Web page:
A. J. Leggett
Nobel Laureate in Physics, 2003
According to quantum mechanics, the theory used by physicists to describe
nature at the atomic level, an electron or atom faced with two alternative
routes or possibilities can in some sense realize both simultaneously. But
everyday objects consist of electrons or atoms; can they also "have their cake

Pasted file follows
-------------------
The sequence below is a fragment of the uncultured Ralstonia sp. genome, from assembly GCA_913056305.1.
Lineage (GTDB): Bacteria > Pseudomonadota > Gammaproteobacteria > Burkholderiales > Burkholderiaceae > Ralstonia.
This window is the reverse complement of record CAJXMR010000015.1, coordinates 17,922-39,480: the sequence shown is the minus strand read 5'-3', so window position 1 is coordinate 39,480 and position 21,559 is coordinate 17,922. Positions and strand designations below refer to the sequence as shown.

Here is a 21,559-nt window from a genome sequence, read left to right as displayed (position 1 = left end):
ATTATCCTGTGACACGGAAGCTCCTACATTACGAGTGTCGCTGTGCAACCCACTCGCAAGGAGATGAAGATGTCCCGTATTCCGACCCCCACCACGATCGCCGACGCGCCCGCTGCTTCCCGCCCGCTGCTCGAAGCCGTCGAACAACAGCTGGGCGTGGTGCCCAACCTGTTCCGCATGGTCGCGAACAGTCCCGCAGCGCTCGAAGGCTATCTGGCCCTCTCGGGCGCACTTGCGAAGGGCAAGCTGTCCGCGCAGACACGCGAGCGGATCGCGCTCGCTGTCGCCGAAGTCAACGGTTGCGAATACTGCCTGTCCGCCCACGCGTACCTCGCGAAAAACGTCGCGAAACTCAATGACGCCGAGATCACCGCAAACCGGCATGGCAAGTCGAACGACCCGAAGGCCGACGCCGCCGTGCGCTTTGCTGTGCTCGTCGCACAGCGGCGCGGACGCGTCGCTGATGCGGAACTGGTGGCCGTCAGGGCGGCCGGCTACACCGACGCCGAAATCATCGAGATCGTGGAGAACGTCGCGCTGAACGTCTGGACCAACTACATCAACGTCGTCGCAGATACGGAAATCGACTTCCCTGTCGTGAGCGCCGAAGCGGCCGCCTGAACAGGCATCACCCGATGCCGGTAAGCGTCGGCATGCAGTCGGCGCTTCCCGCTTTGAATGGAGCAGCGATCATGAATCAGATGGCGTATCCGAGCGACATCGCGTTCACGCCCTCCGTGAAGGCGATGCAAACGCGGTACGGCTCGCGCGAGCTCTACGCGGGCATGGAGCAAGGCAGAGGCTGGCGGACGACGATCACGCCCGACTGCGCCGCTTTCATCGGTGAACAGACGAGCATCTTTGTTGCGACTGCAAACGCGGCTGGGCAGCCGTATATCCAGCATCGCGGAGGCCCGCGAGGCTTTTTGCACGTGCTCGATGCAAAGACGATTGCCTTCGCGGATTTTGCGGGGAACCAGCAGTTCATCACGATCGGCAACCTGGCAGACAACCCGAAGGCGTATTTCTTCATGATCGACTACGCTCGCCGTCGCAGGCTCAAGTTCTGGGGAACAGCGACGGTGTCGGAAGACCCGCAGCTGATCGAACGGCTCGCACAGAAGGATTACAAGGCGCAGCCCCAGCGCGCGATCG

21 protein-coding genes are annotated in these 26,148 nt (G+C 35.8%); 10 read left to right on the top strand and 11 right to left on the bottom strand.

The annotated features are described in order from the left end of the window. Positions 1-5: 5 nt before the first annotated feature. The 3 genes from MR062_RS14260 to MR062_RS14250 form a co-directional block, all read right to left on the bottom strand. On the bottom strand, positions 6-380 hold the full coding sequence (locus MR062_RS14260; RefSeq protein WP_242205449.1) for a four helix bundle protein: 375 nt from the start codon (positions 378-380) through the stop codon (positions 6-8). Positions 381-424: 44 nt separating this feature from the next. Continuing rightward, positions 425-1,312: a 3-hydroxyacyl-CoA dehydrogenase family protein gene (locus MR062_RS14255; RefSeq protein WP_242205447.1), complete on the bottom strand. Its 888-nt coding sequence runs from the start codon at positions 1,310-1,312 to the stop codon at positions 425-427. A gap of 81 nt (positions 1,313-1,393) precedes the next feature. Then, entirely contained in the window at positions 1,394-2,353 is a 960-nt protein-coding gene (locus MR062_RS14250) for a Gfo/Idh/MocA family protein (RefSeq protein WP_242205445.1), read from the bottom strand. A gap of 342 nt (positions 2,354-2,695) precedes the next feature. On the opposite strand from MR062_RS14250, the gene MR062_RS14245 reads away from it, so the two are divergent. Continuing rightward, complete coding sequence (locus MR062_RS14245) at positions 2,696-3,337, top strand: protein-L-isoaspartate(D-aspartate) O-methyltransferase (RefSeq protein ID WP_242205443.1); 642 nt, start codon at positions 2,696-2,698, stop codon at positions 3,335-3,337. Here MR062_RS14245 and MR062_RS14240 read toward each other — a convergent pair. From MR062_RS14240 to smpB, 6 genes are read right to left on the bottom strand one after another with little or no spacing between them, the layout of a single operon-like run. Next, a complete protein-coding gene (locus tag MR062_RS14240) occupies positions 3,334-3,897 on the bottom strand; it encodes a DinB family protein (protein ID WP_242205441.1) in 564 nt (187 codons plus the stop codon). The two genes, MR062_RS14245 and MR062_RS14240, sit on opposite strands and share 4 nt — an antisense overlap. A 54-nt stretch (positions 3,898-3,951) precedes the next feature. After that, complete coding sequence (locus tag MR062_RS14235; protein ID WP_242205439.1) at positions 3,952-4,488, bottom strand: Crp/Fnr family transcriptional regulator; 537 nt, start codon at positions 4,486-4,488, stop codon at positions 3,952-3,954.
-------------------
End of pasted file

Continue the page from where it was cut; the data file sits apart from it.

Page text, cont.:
and eat it"? Can a cat be simultaneously dead and alive? I will review
the conceptual basis of this paradox and describe the physics of the
systems ("superconducting quantum interference devices" or SQUIDs) which
have permitted some spectacular recent experimental input to it. I will
speculate on possible future developments in this area.
Dept. of Physics, University of Illinois at Urbana-Champaign
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